It’s the holidays, which means three things in my book: cheer, chocolate, and CHEESE!
Okay, it means wine and pretty lights, too, but neither of those start with ‘ch’ and a girl has to grab the reader one way or another, right?
Seriously, though, if you’re not already fêting the holidays with a proper serving of fromage, this is the year to start. Because nothing says festive like a creamy piece of fatty deliciousness smothered onto warm bread.
Bonus points if the cheese is truffled, or so drippy it requires a spoon.
In fact, truffled, spoonable cheese is what the French fêtes are all about. (Don’t know which cheeses to choose? Checkout my holiday cheese-buying guide. I’ve got you covered with American equivalents and where to buy anywhere in the U.S. For mes amies in other countries, the guide is still helpful, and don’t hesitate to reach out if I can assist directly!)
But like so many things French, cheese can be intimidating. Between all the mold and bacteria talk, hard-to-pronounce names like trappe d’Échourgnac, and the rise of hashtag-worthy platters fit for their own frame at the Louvre, even a well-versed hostess can find herself at a loss.
Well, I have good news!
I sat down with Laurent Dubois, owner of one of Paris’s most prestigious fromageries, to get you the low-down on everything you need to know to go from cheese-scared to cheese-star. Your holiday dinner will never be the same.
Laurent Dubois: Ambassador of Cheese
Laurent Dubois knows cheese. He’s a third-generation cheesemonger who ranks as one of France’s revered “Meilleurs Ouvriers de France,” or Best Craftspeople. In France, this is known simply as the MOF award, a prize so prestigious that the President himself hosts the post-awards-ceremony party.
With a cut throat competition every three years in over 230 categories, this is France’s Olympics of craft. MOF is a lifelong title and winners become instant demi-gods. None more so than the winners of the cheese category, of which there are only 24 in the entire country. Including Monsieur Dubois.
“Cheese is a noble thing. A thing of wonder.”
Between three stand-alone shops in Paris and one tasting space at high-end food department store, le Printemps du Goût, Dubois is a household name among the city’s chicest cheese connoisseurs.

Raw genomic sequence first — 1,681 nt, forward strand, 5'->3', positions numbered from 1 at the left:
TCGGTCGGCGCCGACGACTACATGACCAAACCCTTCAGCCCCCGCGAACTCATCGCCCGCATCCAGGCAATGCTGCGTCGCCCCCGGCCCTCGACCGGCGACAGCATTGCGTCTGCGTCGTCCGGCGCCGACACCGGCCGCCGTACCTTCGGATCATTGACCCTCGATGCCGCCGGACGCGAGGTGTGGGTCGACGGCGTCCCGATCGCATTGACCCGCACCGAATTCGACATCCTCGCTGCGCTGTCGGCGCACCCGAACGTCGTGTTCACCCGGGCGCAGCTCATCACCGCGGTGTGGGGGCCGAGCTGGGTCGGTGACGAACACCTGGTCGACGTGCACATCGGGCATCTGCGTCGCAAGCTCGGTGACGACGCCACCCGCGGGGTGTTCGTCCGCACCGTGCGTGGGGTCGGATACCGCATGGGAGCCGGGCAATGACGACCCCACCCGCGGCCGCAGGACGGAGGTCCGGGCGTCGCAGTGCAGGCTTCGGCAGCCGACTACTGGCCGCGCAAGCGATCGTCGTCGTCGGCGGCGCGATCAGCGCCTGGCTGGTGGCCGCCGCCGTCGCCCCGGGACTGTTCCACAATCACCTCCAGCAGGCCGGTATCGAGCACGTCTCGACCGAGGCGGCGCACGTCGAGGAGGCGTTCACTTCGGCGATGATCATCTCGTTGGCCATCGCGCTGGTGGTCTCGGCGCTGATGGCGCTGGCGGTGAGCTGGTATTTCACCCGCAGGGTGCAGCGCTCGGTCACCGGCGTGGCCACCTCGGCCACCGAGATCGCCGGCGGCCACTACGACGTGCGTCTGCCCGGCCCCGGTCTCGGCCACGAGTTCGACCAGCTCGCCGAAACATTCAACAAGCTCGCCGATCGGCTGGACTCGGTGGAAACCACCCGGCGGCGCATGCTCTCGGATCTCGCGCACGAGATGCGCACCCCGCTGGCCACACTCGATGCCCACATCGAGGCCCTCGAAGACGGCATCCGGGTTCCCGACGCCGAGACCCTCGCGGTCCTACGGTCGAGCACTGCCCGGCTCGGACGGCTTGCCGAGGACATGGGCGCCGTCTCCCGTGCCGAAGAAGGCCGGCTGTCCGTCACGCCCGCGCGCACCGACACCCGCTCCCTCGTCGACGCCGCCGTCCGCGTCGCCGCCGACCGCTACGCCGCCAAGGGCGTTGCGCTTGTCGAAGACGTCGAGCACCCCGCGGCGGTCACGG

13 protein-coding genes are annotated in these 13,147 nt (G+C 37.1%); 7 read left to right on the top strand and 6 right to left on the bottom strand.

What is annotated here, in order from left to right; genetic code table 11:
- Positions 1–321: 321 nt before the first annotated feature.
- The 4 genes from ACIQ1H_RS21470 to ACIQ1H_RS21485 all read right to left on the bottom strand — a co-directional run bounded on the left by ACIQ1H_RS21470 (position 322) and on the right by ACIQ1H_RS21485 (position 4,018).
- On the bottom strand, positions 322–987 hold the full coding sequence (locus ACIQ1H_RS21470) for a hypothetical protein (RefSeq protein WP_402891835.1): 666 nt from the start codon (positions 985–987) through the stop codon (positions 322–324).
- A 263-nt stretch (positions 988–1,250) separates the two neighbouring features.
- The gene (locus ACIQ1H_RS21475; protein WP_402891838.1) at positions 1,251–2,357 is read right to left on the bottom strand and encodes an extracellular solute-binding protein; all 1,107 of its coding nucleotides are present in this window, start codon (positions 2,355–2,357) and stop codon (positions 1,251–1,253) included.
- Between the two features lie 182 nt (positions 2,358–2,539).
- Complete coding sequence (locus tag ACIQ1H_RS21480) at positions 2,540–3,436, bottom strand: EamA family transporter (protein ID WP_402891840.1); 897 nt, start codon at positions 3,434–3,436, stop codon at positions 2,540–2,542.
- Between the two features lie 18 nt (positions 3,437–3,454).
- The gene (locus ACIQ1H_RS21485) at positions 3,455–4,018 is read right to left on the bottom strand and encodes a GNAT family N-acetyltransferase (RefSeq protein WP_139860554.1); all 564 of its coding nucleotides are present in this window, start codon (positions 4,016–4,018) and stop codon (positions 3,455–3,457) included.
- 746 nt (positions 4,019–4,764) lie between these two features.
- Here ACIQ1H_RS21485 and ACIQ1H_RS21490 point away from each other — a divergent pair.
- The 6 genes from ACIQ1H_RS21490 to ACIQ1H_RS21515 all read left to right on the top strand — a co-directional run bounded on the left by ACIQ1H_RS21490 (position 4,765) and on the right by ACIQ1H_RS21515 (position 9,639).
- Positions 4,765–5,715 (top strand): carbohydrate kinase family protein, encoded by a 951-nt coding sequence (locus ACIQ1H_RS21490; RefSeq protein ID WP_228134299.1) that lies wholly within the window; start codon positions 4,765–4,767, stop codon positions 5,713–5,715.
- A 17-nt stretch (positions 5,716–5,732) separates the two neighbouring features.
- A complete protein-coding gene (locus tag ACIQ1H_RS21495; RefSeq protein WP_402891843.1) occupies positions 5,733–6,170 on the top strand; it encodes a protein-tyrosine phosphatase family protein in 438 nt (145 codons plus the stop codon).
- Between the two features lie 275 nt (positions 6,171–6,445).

Step into his perfectly climatized shop in the historic Latin Quarter, and you’ll find 300-odd raw-milk cheeses carefully presented like jewels. You’ll find them grouped in individual displays, stacked into graceful towers and under glass bells.
M. Dubois has spent 25 years cultivating relationships with the best producers across France and Western Europe, where he visits the farms personally. The cheese labels in his shop name the producer, a rare sight, even in France.
“Cheese is a noble thing. A thing of wonder,” M. Dubois tells me over un café. We are seated on the terrace of a nearby bistro, under a bright red awning that dominates the western corner of the Place Maubert market square, just across the river from Notre-Dame.
It’s well known that Mr. Dubois carries some of the best aged Comté in Paris. No surprise, given that he was appointed an official ambassador by the Comté committee that oversees the production of this beloved Alps cheese.
Perhaps what M. Dubois is best known for, however, are his signature creations.
In a case in front of the shop, you’ll find the beloved Roquefort Carles that M. Dubois and his team layer with quince jam made on-site. It’s a true salty-sweet revelation. Just add butter. (Trust me.)
Nearby are fresh, tangy goat cheeses topped with everything from crystallized balsamic vinegar mousse to walnut-fig jam, sitting next to a Camembert soaked in apple brandy.
Then there’s my personal favorite, the seasonal crémeux aux marrons glacé, a double-fat cow’s milk cheese with sweet candied chestnuts.
Waiting for you inside is the Tartuffe, a buttery, nutty sheep’s milk cheese from the Basque country, similar to a Spanish Manchego. Except Mr. Dubois and his team cut it open and add three layers of truffles. Whatever your feelings on the long-saturated truffle trend, the Tartuffe is simply divine.